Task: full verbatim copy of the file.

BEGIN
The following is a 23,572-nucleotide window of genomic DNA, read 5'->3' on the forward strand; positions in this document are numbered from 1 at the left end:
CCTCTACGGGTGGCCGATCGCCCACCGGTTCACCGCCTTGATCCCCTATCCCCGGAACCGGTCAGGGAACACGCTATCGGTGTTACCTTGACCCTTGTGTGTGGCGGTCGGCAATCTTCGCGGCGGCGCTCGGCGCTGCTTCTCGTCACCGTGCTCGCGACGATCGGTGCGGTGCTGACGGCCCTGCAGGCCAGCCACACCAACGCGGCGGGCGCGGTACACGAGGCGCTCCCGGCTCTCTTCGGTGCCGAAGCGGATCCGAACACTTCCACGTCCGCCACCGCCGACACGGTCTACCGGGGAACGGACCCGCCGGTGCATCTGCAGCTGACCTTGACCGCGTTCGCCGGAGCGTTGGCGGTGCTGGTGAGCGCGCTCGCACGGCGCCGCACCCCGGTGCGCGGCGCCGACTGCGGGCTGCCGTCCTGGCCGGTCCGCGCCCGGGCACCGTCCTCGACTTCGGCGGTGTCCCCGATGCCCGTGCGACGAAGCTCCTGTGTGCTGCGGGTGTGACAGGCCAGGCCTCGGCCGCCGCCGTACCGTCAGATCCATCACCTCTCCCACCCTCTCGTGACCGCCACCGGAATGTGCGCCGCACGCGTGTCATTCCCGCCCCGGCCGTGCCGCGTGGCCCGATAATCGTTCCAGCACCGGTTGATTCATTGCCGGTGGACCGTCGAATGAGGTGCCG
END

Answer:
The following is a 23,572-nucleotide window of genomic DNA, read 5'->3' on the forward strand; positions in this document are numbered from 1 at the left end:
CCTCTACGGGTGGCCGATCGCCCACCGGTTCACCGCCTTGATCCCCTATCCCCGGAACCGGTCAGGGAACACGCTATCGGTGTTACCTTGACCCTTGTGTGTGGCGGTCGGCAATCTTCGCGGCGGCGCTCGGCGCTGCTTCTCGTCACCGTGCTCGCGACGATCGGTGCGGTGCTGACGGCCCTGCAGGCCAGCCACACCAACGCGGCGGGCGCGGTACACGAGGCGCTCCCGGCTCTCTTCGGTGCCGAAGCGGATCCGAACACTTCCACGTCCGCCACCGCCGACACGGTCTACCGGGGAACGGACCCGCCGGTGCATCTGCAGCTGACCTTGACCGCGTTCGCCGGAGCGTTGGCGGTGCTGGTGAGCGCGCTCGCACGGCGCCGCACCCCGGTGCGCGGCGCCGACTGCGGGCTGCCGTCCTGGCCGGTCCGCGCCCGGGCACCGTCCTCGACTTCGGCGGTGTCCCCGATGCCCGTGCGACGAAGCTCCTGTGTGCTGCGGGTGTGACAGGCCAGGCCTCGGCCGCCGCCGTACCGTCAGATCCATCACCTCTCCCACCCTCTCGTGACCGCCACCGGAATGTGCGCCGCACGCGTGTCATTCCCGCCCCGGCCGTGCCGCGTGGCCCGATAATCGTTCCAGCACCGGTTGATTCATTGCCGGTGGACCGTCGAATGAGGTGCCG